Many people put the crate in their bedroom where they can reassure the puppy during the night. Some people prefer to put the crate where they won’t hear puppy crying. There is nothing wrong with either plan. However, its going to be easier for puppy to get used to being in the crate if he’s sleeping with his new family (next to the bed) like he was when he was sleeping with his mom and littermates. Easier for puppy, but might be harder for the humans in the house! Did I mention earplugs yet? Personally, I like to be where I can hear if the puppy’s complaining cries turn into actually “I managed to get my paw stuck in the wire” painful cries for help. For me, a night or two of lost sleep is worth their safety.
Get ready to introduce puppy to the crate for the first time
You and your puppy should think of the crate as his special place where he is safe and happy. Some owners prefer to call it “your den” or “your house” or whatever helps you to think of it as a safe, calm place.
First, give your puppy a nice long exercise and play session, until he seems tired… or you are tired! Let them drink at the end of the play session.
Second, take up all food or water 30 minutes to one hour prior to crating your puppy, and make that time a quieter “winding-down” time with you.
Third, take the puppy outside to give him a chance to go to the bathroom. This is not more play time. I like to have puppy on a leash and walk in small circles, encouraging him with verbal praise for any sniffing, and use the training word you’ve chosen to get them to go potty. If you leave him outside alone, you will not know if the puppy has gone, and also you might miss a chance to praise the puppy for going to the bathroom outside.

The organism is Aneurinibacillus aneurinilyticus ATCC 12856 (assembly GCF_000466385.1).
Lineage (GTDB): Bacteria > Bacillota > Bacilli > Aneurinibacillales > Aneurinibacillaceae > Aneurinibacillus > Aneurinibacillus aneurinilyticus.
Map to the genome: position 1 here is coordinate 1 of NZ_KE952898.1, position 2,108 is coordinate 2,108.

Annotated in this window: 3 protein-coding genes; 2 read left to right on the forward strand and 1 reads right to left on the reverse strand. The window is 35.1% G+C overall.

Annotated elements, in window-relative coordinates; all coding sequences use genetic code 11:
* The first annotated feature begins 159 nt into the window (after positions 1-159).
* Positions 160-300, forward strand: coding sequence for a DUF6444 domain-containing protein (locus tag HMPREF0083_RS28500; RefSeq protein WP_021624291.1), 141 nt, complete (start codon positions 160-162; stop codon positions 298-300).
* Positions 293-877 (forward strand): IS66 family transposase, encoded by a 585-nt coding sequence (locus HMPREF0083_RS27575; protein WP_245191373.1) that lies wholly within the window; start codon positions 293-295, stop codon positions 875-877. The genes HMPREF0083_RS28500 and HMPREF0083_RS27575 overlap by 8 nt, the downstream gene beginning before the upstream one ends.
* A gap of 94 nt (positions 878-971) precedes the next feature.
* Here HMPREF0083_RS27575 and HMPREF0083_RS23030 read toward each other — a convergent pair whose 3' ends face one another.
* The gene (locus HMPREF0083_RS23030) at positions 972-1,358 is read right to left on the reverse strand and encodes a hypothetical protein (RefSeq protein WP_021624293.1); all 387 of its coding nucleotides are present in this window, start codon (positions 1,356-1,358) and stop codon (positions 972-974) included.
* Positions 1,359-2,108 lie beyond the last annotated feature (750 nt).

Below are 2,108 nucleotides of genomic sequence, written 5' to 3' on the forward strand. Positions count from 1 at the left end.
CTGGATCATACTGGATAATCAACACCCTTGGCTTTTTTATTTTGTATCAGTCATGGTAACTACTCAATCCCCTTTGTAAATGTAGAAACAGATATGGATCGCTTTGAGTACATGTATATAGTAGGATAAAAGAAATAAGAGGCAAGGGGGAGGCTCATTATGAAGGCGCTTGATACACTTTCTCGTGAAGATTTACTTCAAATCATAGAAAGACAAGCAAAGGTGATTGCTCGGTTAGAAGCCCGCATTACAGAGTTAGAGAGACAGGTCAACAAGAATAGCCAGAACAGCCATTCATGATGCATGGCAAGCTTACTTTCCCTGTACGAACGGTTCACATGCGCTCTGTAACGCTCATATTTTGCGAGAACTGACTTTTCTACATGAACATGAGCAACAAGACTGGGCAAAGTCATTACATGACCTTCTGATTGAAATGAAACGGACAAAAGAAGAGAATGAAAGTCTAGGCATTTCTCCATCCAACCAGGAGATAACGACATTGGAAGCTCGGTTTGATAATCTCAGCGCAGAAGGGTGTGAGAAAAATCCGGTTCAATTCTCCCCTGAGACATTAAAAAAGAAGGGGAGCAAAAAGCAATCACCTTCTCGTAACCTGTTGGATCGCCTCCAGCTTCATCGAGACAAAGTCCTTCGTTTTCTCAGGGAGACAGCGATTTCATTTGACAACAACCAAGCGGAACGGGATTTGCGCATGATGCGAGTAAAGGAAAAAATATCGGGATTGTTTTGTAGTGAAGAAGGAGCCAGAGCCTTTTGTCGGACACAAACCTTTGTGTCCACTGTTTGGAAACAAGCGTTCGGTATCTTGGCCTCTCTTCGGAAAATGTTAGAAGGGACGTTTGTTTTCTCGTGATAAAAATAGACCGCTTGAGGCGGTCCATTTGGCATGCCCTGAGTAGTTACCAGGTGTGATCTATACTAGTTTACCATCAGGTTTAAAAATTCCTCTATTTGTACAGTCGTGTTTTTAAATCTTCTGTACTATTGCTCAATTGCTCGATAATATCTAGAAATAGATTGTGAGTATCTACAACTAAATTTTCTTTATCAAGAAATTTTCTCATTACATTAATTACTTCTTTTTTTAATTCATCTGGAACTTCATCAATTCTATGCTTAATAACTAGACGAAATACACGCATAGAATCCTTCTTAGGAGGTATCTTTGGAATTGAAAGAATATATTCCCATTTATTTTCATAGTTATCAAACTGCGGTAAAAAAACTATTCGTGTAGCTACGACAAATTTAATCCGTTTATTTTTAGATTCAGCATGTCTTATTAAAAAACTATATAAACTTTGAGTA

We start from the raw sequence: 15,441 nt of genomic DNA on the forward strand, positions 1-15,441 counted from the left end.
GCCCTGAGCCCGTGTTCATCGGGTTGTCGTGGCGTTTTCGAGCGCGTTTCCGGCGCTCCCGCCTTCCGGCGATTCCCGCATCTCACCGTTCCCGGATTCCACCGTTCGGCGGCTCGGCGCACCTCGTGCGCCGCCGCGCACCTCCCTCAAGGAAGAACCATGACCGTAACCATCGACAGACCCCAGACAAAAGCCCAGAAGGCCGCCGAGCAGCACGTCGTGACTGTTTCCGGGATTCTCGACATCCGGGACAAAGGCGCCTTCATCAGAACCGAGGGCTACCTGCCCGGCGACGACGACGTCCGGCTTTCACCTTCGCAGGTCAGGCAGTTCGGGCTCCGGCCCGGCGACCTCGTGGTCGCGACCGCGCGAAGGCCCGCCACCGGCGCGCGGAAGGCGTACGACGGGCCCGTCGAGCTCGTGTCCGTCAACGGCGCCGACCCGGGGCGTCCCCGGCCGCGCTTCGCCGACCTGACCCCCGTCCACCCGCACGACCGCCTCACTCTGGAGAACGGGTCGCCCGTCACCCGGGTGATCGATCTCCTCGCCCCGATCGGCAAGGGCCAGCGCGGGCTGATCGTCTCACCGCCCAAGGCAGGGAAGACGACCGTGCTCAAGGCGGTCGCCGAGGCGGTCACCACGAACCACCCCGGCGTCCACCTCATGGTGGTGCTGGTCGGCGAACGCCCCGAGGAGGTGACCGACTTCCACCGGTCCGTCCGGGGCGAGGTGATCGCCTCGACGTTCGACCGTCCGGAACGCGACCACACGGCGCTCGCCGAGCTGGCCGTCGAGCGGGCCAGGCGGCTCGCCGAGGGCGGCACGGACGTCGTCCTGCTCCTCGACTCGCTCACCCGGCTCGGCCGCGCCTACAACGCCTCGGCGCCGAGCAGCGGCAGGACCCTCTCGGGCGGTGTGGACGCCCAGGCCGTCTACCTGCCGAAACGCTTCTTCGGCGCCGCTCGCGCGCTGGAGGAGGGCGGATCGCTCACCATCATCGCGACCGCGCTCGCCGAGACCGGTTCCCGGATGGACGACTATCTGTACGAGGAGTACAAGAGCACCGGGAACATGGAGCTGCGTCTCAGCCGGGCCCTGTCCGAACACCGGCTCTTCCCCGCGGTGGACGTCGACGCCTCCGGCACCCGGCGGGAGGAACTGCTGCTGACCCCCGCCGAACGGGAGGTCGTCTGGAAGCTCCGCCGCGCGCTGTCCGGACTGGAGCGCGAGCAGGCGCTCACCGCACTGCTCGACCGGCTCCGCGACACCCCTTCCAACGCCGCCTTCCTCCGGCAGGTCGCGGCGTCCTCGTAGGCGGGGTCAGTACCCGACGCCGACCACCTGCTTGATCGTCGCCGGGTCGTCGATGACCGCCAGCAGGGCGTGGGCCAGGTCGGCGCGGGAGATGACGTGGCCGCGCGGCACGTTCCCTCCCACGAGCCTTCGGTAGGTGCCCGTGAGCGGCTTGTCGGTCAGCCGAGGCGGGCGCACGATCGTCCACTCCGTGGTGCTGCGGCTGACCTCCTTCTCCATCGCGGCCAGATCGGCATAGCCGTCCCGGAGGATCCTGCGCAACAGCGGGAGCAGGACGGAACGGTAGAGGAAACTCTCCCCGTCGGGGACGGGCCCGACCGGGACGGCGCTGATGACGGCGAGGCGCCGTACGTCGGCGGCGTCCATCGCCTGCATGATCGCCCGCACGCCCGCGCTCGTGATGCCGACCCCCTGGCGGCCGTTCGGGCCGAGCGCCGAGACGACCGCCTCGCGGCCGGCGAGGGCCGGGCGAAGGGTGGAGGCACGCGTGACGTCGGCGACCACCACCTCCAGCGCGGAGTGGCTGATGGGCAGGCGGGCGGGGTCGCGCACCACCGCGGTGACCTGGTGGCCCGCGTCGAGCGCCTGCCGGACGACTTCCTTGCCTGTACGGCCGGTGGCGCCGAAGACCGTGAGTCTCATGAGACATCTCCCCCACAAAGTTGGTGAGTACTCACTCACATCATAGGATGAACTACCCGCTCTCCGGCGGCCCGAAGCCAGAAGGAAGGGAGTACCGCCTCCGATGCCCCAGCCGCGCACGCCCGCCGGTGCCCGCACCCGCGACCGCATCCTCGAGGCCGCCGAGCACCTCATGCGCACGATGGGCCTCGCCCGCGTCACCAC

Then you are ready to introduce the puppy to the crate!
Introduce puppy to the crate: first day trial runs
The first day, start out with a few “trial runs” of puppy going in the crate, before shutting the door. Ideally, you will never force a puppy into the crate. In a perfect world, you will have at least a full day to get puppy used to going into the crate. How you get puppy into the crate will depend on the age of the puppy.
Very young puppies (3 months and under) can usually just be gently picked up and placed inside, or lured directly into the crate with a treat thrown in. Give lots of verbal praise when the puppy is in the crate, like “What a good puppy in the crate! Good puppy!” Use a calm but happy voice. Even if the puppy leaves right away, you should have time for at least one “Good puppy!”